Last updated 27th Jun 2022
- Last Updated: Thursday, 02 April 2020
403(b) Loan LimitationsIf an employer's 403(b) annuity plan offers this benefit, it is possible to obtain a loan from an account before age 59 1/2 without incurring a penalty. However, if the provisions of the loan are not adhered to, the loan may be deemed a distribution. Additional tax penalties may apply if the accountholder is not age 59 1/2 or older.
The bulleted list below summarizes the rules to follow to stay clear of the early distribution penalties:
- The 403(b) plan, or the tax-sheltered annuity, must provide for loans.
- The limit on all loans, at any time, cannot exceed $50,000.
- Payments on the loan must be made quarterly (at a minimum). The loan agreement may provide for a three-month grace period, and may also allow a participant to suspend payments during military service.
- The term of the loan may not exceed five years, unless the money is used for the purchase of a principal residence.
- * Finally, the loan must bear a reasonable rate of interest.
Hardship DistributionsIt is possible to obtain a hardship distribution from a 403(b) plan. Please note, this is not considered a hardship loan; rather it is considered a distribution. Hardships must be demonstrated, and result in an "immediate and heavy" financial burden. Failure to meet these criteria can jeopardize the status of the tax sheltered annuity.
Hardship Distribution RulesIn order to take a 403(b) hardship distribution, the accountholder will have to prove that they're under severe financial distress, and have no other viable resources available to deal with that burden. Examples of allowable hardships include:
- Medical Expenses: payment on any un-reimbursed medical expenses of the plan participant, their spouse, and dependents.
- Primary Residence: money used as a down payment on a primary residence.
- College Expenses: includes tuition and fees associated with post-secondary education expenses for the next 12 months.
- Foreclosure: money needed to prevent eviction or foreclosure on a primary residence.
Hardship WithdrawalsPlease note that hardship withdrawals are not necessarily exempt from an additional 10% tax penalty. In addition, withdrawals of this type are subject to federal income tax, as they are viewed as ordinary income. Plan participants may also be asked to certify they have no other way of accommodating this burden, including the possibility of taking a loan (including a 403(b) loan). Participants will likely be prohibited from contributing to their plan for six months. Finally, it's not possible to perform a 403(b) rollover into another retirement plan or IRA using the money from a hardship distribution.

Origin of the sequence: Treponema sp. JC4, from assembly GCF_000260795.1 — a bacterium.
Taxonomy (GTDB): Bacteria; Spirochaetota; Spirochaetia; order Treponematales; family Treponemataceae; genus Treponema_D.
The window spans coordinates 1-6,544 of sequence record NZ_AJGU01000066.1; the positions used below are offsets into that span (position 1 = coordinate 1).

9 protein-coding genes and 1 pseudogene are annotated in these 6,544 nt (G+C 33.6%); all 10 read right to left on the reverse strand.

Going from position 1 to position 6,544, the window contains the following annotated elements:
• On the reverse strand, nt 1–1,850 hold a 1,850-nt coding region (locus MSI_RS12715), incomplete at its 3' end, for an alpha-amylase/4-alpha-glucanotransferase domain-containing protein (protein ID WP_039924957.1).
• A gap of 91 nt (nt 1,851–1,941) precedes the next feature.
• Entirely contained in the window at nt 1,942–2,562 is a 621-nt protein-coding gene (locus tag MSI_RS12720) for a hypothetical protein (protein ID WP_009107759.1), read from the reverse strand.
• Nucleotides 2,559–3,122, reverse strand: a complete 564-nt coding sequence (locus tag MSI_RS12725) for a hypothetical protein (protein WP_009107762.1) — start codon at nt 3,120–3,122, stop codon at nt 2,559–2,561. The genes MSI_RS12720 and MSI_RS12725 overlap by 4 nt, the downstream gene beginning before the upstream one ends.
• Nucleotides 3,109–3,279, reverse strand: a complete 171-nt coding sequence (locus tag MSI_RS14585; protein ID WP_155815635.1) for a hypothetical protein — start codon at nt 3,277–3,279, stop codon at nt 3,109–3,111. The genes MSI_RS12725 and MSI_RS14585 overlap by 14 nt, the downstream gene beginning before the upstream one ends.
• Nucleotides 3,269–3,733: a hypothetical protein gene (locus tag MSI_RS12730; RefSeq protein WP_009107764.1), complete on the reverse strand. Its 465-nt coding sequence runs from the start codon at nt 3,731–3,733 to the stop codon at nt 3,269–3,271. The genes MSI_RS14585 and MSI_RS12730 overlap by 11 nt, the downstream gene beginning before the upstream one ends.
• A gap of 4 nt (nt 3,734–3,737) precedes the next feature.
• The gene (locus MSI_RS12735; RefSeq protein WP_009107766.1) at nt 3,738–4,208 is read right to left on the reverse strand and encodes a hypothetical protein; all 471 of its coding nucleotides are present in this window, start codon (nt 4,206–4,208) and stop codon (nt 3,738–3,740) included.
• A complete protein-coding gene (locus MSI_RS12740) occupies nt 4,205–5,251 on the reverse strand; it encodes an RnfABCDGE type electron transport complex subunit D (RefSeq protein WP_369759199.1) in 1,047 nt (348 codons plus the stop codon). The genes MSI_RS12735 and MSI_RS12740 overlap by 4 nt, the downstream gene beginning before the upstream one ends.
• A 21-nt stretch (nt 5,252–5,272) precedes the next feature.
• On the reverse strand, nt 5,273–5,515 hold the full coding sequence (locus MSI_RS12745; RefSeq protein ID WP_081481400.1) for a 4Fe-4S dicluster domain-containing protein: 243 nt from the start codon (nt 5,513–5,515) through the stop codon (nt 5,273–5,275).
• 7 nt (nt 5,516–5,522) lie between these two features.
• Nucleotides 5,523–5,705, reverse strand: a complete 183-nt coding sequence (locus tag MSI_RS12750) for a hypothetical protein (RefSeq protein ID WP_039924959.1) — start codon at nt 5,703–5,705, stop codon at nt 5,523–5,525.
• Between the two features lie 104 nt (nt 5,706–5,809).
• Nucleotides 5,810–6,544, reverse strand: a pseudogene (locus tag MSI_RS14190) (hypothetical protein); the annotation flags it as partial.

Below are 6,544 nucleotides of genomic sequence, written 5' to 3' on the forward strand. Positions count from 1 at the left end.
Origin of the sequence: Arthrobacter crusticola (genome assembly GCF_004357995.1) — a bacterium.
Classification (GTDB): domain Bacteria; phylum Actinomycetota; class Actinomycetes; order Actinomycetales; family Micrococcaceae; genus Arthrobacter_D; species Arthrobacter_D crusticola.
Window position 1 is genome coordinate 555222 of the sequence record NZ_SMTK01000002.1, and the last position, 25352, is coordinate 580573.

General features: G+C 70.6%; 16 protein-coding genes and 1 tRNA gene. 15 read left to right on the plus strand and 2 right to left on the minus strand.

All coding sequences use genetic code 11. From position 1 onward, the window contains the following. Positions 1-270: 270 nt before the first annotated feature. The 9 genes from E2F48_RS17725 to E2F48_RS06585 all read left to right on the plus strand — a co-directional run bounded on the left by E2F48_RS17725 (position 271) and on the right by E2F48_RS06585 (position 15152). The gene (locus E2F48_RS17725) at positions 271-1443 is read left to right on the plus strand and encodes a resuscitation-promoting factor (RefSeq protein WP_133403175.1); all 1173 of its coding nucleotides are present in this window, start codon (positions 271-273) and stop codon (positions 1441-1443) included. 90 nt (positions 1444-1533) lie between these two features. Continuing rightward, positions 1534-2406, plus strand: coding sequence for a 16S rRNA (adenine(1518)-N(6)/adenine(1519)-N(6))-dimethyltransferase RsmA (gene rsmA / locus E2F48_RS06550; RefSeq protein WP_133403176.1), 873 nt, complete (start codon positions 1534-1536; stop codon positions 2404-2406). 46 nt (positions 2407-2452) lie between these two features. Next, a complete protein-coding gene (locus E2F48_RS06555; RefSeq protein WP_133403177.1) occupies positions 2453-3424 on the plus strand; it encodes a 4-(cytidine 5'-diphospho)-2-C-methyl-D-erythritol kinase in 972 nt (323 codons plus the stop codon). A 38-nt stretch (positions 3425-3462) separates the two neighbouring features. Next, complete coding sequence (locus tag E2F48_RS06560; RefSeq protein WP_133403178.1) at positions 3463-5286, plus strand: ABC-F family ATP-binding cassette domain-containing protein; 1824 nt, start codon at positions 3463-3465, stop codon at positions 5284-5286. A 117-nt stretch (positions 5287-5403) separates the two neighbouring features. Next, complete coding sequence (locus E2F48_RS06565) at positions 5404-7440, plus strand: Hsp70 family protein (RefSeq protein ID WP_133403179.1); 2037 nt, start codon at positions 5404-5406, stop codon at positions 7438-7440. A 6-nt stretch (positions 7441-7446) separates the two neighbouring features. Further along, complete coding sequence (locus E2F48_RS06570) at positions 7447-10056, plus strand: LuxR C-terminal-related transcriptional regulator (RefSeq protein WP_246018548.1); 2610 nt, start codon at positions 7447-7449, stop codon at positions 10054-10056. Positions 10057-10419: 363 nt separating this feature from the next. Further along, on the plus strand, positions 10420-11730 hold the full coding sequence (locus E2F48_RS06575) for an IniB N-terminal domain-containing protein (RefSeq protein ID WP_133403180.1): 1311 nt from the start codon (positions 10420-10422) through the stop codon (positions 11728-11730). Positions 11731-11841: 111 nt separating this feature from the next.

Borrowing Money from a 403(b)Before making any decision to borrow from a 403(b) account, whether it is a loan or hardship distribution, it's important to exhaust all other alternatives including taking out a personal loan. Remember, this is borrowing against a secure retirement in the future to pay for expenses today, which is not a good practice. For example, if Sally Saver takes a 403(b) loan, then she's going to be prohibited from participating in her plan until all of the money is repaid. If her employer matches her contributions, then she's missing that benefit. If she eventually decides she cannot repay the loan, then she's going to owe income tax on the funds and pay a 10% early withdrawal penalty. In addition, if the borrower decides to leave their employer before the loan is repaid, they may be required to immediately repay the entire loan or be faced with tax penalties. Borrowing money from a 403(b) plan should not be an easy decision. In fact, it's a good idea to consult with a tax professional or lender before making this decision. The personal loan calculators on this site allow end users to run through some scenarios using alternative sources of money, enabling them to see what the monthly payments would be under each alternative.
Sponsor RulesPlan sponsors have certain responsibilities with respect to money borrowed from a 403(b) account. Failure to identify and report loans that do not comply with the above rules may be deemed as a taxable distribution, which should be reported to the employee as income. This can occur if an employee has more than $50,000 in outstanding loans with the employer, or the employee fails to make timely payments on money owed. When this occurs, the plan's sponsor must report the loan as a taxable distribution to the employee.
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